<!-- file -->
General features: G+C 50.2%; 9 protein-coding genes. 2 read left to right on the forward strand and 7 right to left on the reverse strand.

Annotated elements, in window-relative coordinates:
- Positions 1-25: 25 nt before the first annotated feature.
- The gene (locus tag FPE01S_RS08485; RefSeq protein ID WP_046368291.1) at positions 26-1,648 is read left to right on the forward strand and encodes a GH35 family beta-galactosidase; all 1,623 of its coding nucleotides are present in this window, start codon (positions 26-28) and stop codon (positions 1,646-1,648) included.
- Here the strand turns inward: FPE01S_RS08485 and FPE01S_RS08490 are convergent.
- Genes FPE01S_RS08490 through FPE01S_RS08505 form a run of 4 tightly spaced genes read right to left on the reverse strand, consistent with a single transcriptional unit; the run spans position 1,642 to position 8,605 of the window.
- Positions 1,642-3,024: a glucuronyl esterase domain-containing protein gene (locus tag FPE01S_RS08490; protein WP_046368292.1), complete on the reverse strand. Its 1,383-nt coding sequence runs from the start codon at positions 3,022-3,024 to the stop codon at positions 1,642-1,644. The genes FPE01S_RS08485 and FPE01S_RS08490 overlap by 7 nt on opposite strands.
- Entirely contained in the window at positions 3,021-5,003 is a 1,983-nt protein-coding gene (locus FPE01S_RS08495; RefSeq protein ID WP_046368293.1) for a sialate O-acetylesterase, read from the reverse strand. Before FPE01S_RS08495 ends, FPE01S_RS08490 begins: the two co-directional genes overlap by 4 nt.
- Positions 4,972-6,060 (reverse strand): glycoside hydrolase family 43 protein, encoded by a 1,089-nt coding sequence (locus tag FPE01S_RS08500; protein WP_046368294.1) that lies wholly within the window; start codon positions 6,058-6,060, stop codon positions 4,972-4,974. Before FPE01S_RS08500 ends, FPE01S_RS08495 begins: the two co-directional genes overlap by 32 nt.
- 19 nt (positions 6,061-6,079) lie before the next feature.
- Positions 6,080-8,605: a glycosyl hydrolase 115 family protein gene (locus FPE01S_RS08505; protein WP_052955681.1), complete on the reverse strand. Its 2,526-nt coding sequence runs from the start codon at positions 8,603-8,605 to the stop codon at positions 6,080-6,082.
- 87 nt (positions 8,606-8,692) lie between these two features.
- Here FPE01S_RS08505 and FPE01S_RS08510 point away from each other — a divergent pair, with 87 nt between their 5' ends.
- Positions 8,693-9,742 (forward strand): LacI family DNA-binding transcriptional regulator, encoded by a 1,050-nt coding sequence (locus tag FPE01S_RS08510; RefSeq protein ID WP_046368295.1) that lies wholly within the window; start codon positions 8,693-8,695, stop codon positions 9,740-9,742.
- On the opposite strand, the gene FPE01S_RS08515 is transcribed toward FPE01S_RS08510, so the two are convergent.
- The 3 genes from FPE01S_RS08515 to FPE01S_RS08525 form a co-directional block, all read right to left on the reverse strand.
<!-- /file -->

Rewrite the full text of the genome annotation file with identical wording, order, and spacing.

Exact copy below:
General features: G+C 50.2%; 9 protein-coding genes. 2 read left to right on the forward strand and 7 right to left on the reverse strand.

Annotated elements, in window-relative coordinates:
- Positions 1-25: 25 nt before the first annotated feature.
- The gene (locus tag FPE01S_RS08485; RefSeq protein ID WP_046368291.1) at positions 26-1,648 is read left to right on the forward strand and encodes a GH35 family beta-galactosidase; all 1,623 of its coding nucleotides are present in this window, start codon (positions 26-28) and stop codon (positions 1,646-1,648) included.
- Here the strand turns inward: FPE01S_RS08485 and FPE01S_RS08490 are convergent.
- Genes FPE01S_RS08490 through FPE01S_RS08505 form a run of 4 tightly spaced genes read right to left on the reverse strand, consistent with a single transcriptional unit; the run spans position 1,642 to position 8,605 of the window.
- Positions 1,642-3,024: a glucuronyl esterase domain-containing protein gene (locus tag FPE01S_RS08490; protein WP_046368292.1), complete on the reverse strand. Its 1,383-nt coding sequence runs from the start codon at positions 3,022-3,024 to the stop codon at positions 1,642-1,644. The genes FPE01S_RS08485 and FPE01S_RS08490 overlap by 7 nt on opposite strands.
- Entirely contained in the window at positions 3,021-5,003 is a 1,983-nt protein-coding gene (locus FPE01S_RS08495; RefSeq protein ID WP_046368293.1) for a sialate O-acetylesterase, read from the reverse strand. Before FPE01S_RS08495 ends, FPE01S_RS08490 begins: the two co-directional genes overlap by 4 nt.
- Positions 4,972-6,060 (reverse strand): glycoside hydrolase family 43 protein, encoded by a 1,089-nt coding sequence (locus tag FPE01S_RS08500; protein WP_046368294.1) that lies wholly within the window; start codon positions 6,058-6,060, stop codon positions 4,972-4,974. Before FPE01S_RS08500 ends, FPE01S_RS08495 begins: the two co-directional genes overlap by 32 nt.
- 19 nt (positions 6,061-6,079) lie before the next feature.
- Positions 6,080-8,605: a glycosyl hydrolase 115 family protein gene (locus FPE01S_RS08505; protein WP_052955681.1), complete on the reverse strand. Its 2,526-nt coding sequence runs from the start codon at positions 8,603-8,605 to the stop codon at positions 6,080-6,082.
- 87 nt (positions 8,606-8,692) lie between these two features.
- Here FPE01S_RS08505 and FPE01S_RS08510 point away from each other — a divergent pair, with 87 nt between their 5' ends.
- Positions 8,693-9,742 (forward strand): LacI family DNA-binding transcriptional regulator, encoded by a 1,050-nt coding sequence (locus tag FPE01S_RS08510; RefSeq protein ID WP_046368295.1) that lies wholly within the window; start codon positions 8,693-8,695, stop codon positions 9,740-9,742.
- On the opposite strand, the gene FPE01S_RS08515 is transcribed toward FPE01S_RS08510, so the two are convergent.
- The 3 genes from FPE01S_RS08515 to FPE01S_RS08525 form a co-directional block, all read right to left on the reverse strand.